Extensor tendons, located on the back of the hand, allow you to straighten your wrist, fingers and thumb. These tendons are attached to muscles in the forearm. They are called the Extrinsic muscles). The tendons are like rope attached to the muscle bellies in the forearm. When the muscles contract they pull on the rope and movement is induced in the fingers.
As the tendons continue into the fingers, they become flat and thin. In the fingers, these tendons are joined by smaller tendons from the muscles in the hand. These muscles are called Intrinsic muscles. It is these small muscle tendons that allow delicate finger motions and coordination.
A strap of tissue (Extensor Retinaculum) passes across the pack of the wrist to hold the extensor tendons in place. A lubricating tissue ( Synovium) separates the tendons from the retinaculum. This can become inflamed and is then known as “Tenosynovitis”.
The Extensor Hood stabilises the tendons on the back of the knuckle. This can rupture with minor trauma ( See below) or stretch in some types of arthritis.
The various levels of the tendon are divided into Zones. This aids in planning treatment. Different zone injuries require different types of splints.
Mechanism of Injury:
The Extensor tendons are just under the skin and so are vulnerable to a wide variety of injuries. The tendons lie directly on the bone on the back of the hands and fingers. - Lacerations from sharp objects or punching injuries - End on injuries in sport eg Oz tag, Touch football may cause the tendons to pull apart from their attachment to bone. After this type of injury the finger deformity may not be develop immediately. - Trivial injuries eg making a bed and catching ones finger
1. Mallet Finger (See separate Section)
2. Boutonniere Deformity: ( See separate Section)
3. Swan Neck Deformity
This is an uncommon deformity but may occur after a Mallet finger injury or in Inflammatory arthritis. The end joint of the finger droops and the second joint ( P.I.P. joint) hyper-extends.
4. Extensor Hood Rupture:
This often follows trivial trauma to the hand. It results in the finger catching in a slightly flexed position often deviating towards the little finger. It is relatively treated with surgical repair of the hood.
Depending on the site of laceration many different deformities may develop. Sometimes no deformity is seen initially after complete division of a tendon. Here a wound has been sutured in Casualty and the tendon laceration had been missed. These injuries should be explored and repaired in an operating theatre with repair of the tendon end with sutures. Post operative splinting is required.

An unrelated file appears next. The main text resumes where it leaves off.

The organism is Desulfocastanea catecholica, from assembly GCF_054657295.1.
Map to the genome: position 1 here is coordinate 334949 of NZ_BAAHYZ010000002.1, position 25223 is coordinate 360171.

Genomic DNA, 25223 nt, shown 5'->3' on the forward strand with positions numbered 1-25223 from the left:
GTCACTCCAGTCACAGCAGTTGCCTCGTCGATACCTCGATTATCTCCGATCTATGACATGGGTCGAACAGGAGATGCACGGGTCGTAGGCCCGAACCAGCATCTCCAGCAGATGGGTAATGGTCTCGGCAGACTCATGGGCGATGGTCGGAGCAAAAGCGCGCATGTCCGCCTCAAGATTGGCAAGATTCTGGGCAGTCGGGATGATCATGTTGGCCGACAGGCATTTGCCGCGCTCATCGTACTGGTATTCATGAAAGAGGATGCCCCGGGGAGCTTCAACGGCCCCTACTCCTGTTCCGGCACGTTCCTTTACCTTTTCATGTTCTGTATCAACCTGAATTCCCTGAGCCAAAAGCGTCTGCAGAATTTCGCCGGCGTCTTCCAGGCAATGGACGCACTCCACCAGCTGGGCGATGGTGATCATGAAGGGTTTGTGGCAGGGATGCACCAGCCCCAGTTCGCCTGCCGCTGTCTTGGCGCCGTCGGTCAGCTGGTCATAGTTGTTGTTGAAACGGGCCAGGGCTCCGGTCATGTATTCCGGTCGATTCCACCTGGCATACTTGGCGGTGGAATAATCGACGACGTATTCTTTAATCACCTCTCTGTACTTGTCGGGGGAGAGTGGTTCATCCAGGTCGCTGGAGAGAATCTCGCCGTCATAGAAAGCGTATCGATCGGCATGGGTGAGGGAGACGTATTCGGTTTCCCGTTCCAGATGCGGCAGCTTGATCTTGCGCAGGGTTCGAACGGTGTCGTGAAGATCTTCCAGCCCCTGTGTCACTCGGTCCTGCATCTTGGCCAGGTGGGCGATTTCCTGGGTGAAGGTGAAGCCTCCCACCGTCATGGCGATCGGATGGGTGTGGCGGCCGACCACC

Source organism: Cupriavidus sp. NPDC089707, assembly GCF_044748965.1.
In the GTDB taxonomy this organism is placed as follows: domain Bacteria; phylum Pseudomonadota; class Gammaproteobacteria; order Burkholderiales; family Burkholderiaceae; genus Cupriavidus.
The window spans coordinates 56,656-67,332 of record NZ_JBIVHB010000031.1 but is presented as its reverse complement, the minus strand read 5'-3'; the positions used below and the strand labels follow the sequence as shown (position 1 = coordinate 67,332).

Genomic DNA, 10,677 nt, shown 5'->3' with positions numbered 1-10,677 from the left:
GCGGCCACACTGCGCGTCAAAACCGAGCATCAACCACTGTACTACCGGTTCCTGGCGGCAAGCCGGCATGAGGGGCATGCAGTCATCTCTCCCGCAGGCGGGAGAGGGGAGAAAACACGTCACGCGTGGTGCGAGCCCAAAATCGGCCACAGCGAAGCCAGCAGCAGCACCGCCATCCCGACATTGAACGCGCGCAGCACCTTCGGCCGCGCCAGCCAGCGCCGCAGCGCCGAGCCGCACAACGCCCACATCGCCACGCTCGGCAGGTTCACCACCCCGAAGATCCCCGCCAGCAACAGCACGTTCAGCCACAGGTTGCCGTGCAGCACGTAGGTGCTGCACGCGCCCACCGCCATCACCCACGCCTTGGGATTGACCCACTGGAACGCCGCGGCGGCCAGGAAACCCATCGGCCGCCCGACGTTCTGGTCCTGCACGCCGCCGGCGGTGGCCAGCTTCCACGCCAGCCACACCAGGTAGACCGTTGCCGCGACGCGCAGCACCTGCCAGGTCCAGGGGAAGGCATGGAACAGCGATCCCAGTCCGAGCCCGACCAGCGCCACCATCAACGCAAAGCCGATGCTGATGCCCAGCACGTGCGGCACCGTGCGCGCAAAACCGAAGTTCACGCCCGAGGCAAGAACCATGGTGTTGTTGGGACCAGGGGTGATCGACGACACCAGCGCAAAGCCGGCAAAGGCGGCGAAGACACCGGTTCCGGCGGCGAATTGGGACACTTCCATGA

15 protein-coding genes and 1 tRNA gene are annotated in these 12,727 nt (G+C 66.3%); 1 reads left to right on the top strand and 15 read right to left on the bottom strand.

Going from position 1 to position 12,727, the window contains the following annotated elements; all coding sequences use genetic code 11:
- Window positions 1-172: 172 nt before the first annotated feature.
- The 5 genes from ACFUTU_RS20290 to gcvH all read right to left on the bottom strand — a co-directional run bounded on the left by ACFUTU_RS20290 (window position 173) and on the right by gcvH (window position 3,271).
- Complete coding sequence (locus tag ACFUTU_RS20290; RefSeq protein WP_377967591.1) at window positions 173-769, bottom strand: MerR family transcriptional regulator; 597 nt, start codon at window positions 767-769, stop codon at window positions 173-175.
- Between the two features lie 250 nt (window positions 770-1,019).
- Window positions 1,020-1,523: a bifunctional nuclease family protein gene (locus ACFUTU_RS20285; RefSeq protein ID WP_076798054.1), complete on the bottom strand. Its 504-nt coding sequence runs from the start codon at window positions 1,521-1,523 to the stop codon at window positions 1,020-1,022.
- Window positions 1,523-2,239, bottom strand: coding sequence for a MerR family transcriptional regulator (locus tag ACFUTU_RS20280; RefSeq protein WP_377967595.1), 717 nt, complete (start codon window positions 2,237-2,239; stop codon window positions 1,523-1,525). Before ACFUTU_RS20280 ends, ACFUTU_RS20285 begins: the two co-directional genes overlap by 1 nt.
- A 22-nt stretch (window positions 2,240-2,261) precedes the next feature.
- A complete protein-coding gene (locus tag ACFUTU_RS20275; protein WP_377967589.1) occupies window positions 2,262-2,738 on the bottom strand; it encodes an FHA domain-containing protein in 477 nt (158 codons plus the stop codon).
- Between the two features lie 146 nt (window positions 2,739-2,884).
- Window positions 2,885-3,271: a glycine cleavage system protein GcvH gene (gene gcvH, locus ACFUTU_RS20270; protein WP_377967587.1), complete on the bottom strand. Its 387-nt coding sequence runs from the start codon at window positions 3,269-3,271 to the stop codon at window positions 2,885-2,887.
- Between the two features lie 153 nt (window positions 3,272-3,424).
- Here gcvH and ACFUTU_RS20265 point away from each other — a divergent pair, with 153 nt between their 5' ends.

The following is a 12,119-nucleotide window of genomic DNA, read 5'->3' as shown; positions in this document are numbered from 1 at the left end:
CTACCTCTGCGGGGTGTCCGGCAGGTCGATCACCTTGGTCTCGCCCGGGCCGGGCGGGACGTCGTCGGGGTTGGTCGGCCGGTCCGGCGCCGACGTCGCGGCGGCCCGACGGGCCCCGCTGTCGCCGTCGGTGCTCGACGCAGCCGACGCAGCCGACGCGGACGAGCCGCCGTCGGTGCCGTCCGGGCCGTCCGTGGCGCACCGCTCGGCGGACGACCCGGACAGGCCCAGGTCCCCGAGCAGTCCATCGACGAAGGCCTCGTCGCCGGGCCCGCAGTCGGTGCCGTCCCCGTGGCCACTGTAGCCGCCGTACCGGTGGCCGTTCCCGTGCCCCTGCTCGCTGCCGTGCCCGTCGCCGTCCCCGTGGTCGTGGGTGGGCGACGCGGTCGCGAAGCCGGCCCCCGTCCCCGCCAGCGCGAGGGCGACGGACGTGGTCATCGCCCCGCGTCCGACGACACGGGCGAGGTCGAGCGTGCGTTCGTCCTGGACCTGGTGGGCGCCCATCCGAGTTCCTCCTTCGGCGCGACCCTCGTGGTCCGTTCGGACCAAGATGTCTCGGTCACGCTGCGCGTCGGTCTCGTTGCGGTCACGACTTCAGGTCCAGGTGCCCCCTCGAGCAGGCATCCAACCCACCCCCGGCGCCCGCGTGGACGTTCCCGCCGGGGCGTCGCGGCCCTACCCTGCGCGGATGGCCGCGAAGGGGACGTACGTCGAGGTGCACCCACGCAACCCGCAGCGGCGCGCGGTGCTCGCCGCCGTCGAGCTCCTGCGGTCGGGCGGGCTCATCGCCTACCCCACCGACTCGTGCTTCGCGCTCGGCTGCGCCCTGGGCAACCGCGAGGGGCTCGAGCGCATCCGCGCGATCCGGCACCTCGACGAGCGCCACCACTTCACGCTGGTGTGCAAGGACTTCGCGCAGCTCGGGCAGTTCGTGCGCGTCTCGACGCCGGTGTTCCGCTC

Most extensor tendon injuries are treated with a splint for 6 weeks and sometimes more. Splinting for a tendon injury in this area may include the wrist and part of the finger. Dynamic splinting, which is a splint with slings that allows some finger motion, may be used for injuries of this kind. The dynamic splint allows early movement and protects the healing tendon.
End on injuries with no cut can often be treated with splints. Splints stop the healing ends of the tendons from pulling apart and should be worn at all times to make sure the finger stays straight until the tendon is fully healed. Consult the Hand Therapist for more detail.
Lacerations that actually divide the tendon need sutures. Sometimes a wire is placed through the bone across the joint as an internal splint while the wounds heal
3. Hand Therapy Therapists can make splints and supervise your rehabilitation
Extensor tendon injuries can cause:
- Finger deformity due to muscle imbalance - Tendon adhesions: The tendon can attach itself to nearby bone and scar tissue. - Finger stiffness - scar tissue that forms may prevent full finger bending and straightening even with the best treatment Surgery to free scar tissue can sometimes be helpful in serious cases of motion loss.
Many things can affect the outcome after extensor tendon injury.
- Associated fractures - Delay in treatment - Compliance with treatment and splintage - Infection - Patient variability with respect to density of scar formation.
See the other sections of the website for more information on specific types of extensor tendon injuries.